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Write Clearly, Write Concisely, and Write Correctly

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Some would-be writers think they can dash off an article without learning the basics of grammar. Just as any craftsperson spends time honing his skills to make the perfect piece of craft, so must a writer work hard to write an error-free, grammatically-correct article. True, some errors are typos, but this reflects a certain laziness on the author's part. A writer should closely examine his article before sending it off.

Don't trust your spell checker. No automated spell-checker can alert you to every error. Whose and who's, lose and loose, quiet and quite, its and it's are all legitimate words, but your spell checker won't underscore them in red as potential style usage errors. Spell-checkers are not clever enough yet to tell which word you meant to use. And if the error is not due to a typo, it means you need to consult a dictionary to check any uncertainties. Many writers recommend using WhiteSmoke English Grammar Software ( to improve their word processor's spell checking and correct style usage errors.

Remember using a word ending in " 's" means there is a letter missing. "It's" means "it is." If you are unsure which one to use, try saying the sentence both ways.

For instance . . .

"It's a good day today / It is a good day today." The latter example makes perfect sense, so it is okay to use "it's."

But . . . .

"Here is a rabbit. Its burrow is over there."

Does, "It is burrow is over there" make sense? No.

Of course if you said, "The rabbit's burrow is over there," then the apostrophe denotes possession (and only one rabbit), not a missing letter.

"The rabbits burrow is over there," (with no apostrophe) means there are several rabbits.

For the record, "loose" means not tight, while "lose" means you've lost it.

"Who's" is short for "who is," but "whose" is the possessive form of "who" (as in "Whose is that car?") .

"Quiet" means "hush", while "quite" is an adverb (which should usually be left out).

"I felt quite silly," sounds better as, "I felt silly".

"I felt like an idiot," may be even better.

Sometimes rules of grammar inhibit good writing. If this is the case, feel free to break the rules, otherwise your writing will become pedantic and mechanical. One such rule is you should not begin a sentence with a conjunction. You can use both "and" and "but" to begin a sentence, or even a paragraph, but not to end one. Starting a sentence with either of these conjunctions can be a natural transition to carry the reader forward.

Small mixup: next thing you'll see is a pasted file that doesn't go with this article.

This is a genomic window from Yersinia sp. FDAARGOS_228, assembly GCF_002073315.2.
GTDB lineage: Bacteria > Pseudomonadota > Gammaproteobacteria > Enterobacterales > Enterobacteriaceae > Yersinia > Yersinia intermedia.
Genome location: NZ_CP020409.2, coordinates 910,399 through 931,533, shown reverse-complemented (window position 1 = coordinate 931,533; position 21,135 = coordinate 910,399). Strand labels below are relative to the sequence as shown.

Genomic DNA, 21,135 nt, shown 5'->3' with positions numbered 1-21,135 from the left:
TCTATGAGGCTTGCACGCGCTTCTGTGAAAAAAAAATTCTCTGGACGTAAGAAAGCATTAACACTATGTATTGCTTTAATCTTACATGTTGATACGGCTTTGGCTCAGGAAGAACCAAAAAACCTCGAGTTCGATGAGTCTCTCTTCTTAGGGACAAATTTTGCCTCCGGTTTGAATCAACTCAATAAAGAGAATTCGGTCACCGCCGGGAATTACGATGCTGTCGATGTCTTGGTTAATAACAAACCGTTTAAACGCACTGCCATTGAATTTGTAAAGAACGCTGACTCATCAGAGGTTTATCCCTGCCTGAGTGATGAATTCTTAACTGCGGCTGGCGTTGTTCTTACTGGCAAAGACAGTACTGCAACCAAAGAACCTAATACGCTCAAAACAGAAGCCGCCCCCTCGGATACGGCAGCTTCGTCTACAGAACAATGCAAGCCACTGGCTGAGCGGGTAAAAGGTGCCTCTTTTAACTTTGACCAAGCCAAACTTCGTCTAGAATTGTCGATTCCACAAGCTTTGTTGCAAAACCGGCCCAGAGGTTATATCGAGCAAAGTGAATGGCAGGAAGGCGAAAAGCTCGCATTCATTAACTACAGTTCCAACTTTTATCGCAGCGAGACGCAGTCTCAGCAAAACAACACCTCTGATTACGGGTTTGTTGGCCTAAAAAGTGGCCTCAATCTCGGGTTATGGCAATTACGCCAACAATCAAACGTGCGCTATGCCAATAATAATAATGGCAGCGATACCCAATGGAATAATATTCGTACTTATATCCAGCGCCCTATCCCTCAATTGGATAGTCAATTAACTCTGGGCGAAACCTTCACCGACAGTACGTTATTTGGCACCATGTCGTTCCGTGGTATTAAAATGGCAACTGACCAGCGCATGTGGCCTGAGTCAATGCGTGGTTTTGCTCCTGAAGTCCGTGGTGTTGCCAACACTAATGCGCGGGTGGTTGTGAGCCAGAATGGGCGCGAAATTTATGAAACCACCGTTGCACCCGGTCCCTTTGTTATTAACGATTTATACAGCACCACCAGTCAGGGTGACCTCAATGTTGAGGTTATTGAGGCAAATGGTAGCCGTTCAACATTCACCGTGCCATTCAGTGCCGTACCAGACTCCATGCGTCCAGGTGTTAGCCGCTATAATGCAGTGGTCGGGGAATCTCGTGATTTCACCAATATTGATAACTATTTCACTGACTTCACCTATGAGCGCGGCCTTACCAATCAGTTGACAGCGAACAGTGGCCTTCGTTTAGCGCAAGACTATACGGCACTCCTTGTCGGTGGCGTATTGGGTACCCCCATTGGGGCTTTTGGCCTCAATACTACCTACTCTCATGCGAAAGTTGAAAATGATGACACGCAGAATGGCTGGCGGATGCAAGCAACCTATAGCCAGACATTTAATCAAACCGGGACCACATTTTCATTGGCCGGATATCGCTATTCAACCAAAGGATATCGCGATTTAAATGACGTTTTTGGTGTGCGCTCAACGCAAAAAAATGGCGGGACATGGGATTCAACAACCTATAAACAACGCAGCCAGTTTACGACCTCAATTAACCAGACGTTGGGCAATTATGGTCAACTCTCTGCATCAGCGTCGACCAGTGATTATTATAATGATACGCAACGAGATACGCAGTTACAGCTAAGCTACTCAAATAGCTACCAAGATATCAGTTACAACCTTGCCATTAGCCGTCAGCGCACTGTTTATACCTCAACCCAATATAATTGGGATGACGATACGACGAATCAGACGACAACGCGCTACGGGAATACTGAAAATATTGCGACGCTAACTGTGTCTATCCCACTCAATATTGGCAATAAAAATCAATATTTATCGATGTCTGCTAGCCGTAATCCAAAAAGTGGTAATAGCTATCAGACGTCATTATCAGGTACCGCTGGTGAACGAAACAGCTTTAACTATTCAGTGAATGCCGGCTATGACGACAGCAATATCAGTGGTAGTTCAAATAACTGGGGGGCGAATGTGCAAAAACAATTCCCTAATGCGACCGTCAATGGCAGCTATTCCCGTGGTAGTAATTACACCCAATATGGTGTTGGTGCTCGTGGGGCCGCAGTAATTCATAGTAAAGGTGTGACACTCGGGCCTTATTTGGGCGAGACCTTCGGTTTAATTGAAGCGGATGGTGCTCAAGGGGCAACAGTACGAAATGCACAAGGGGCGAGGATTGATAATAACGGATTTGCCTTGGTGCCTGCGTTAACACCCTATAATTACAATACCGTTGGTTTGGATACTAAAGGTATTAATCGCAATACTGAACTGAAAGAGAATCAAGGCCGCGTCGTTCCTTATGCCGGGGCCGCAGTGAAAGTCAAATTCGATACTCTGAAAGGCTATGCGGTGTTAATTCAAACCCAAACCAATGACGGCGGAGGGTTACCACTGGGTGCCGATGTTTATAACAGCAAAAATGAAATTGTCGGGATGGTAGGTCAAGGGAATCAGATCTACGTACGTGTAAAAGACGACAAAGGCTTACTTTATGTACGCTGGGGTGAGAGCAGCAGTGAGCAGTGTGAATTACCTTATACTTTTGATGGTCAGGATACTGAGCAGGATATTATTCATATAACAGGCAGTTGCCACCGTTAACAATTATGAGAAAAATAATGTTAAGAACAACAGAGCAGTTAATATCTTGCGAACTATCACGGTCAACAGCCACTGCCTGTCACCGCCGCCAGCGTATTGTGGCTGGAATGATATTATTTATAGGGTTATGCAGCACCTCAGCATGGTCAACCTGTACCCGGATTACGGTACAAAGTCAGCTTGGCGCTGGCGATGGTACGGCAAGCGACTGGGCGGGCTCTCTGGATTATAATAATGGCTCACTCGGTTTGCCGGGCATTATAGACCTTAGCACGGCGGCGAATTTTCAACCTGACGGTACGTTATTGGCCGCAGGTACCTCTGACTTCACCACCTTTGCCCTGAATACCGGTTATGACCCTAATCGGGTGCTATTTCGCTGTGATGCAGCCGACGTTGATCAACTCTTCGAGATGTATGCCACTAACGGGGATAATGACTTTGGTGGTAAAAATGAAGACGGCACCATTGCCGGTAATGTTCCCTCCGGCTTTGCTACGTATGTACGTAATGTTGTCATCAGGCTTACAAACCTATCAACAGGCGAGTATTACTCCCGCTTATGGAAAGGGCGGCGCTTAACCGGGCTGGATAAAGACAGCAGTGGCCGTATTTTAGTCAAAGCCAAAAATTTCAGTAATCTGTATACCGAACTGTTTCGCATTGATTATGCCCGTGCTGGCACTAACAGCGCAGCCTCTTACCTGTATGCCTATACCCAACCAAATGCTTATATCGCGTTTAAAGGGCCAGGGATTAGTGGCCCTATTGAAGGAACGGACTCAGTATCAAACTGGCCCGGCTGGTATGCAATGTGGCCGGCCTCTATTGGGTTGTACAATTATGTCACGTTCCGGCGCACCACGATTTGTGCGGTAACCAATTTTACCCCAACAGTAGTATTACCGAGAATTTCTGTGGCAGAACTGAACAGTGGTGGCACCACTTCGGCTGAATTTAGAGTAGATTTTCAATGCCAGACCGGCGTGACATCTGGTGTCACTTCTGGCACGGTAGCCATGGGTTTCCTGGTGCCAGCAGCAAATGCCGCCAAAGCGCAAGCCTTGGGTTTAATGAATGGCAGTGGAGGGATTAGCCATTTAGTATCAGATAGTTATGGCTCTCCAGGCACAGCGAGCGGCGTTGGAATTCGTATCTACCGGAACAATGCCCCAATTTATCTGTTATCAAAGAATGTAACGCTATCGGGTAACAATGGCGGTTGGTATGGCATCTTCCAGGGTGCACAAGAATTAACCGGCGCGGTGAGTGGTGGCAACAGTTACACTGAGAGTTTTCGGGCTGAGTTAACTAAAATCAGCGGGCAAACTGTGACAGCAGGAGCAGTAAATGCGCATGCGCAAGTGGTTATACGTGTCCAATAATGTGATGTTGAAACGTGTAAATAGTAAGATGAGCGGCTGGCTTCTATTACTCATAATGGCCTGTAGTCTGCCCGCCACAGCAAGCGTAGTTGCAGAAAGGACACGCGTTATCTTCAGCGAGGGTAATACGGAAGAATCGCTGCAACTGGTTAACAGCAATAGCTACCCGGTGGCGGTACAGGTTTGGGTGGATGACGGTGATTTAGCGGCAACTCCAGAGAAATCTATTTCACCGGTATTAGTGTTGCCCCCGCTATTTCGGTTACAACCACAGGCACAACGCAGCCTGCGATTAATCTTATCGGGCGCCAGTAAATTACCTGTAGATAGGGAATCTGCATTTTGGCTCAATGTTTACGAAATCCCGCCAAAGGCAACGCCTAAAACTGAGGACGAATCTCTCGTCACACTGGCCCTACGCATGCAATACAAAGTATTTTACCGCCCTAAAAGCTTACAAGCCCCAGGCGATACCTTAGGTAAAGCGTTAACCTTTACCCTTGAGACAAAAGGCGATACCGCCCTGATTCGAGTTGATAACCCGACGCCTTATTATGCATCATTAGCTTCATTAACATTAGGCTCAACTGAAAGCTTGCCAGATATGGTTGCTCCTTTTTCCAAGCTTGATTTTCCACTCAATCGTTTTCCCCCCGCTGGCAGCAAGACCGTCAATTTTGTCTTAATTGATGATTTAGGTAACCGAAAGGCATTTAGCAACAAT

A rule of style tells us to never use the same word twice in a sentence; but if you have to search for several other clumsy substitutes to do the job, then please repeat. Repetition of someone's name is a little different. You can easily replace it with "he" or "she" as the sentence progresses.

A persistent myth posing as a rule tells us not to end a sentence with a preposition. Winston Churchill made fun of this by stating, "This is the sort of English up with which I will not put." Of course a sentence may end with a preposition. A good rule is to write the way you speak. But unless you have grown up speaking English, ignore this rule too.

A few more pointers . . .

1) When writing an article, watch that you don't repeat information unnecessarily. Even if you use different wording, it still gives the reader the impression that you think he was too dumb to get it the first time.

2) Use short sentences more than long ones, but do vary the length. Use a free readability tester at to determine if your readers can read and understand your content.

3) Break up the text by using bullet points, or asking a question. Why? It will add interest and prevent your reader falling asleep -- or simply turning the page.

4) Use short paragraphs too. This will make the job of reading it all seem much easier. In this fast-paced world readers are mostly in a hurry. If they come to a huge block of text with no white space, they'll usually skip most of it.

If you keep these tips in mind, your articles will keep both editors and readers happy.

Jesse Dawson is the author of "Can YOU Read Me Now? How to Use Readability Formulas to Write for Your Target Audience," a free e-book available at He is a contributing writer for, a free website that helps writers and non-writers learn about english grammar. He also serves as a forum moderator at, where he helps writers and non-writers fix English writing problems.

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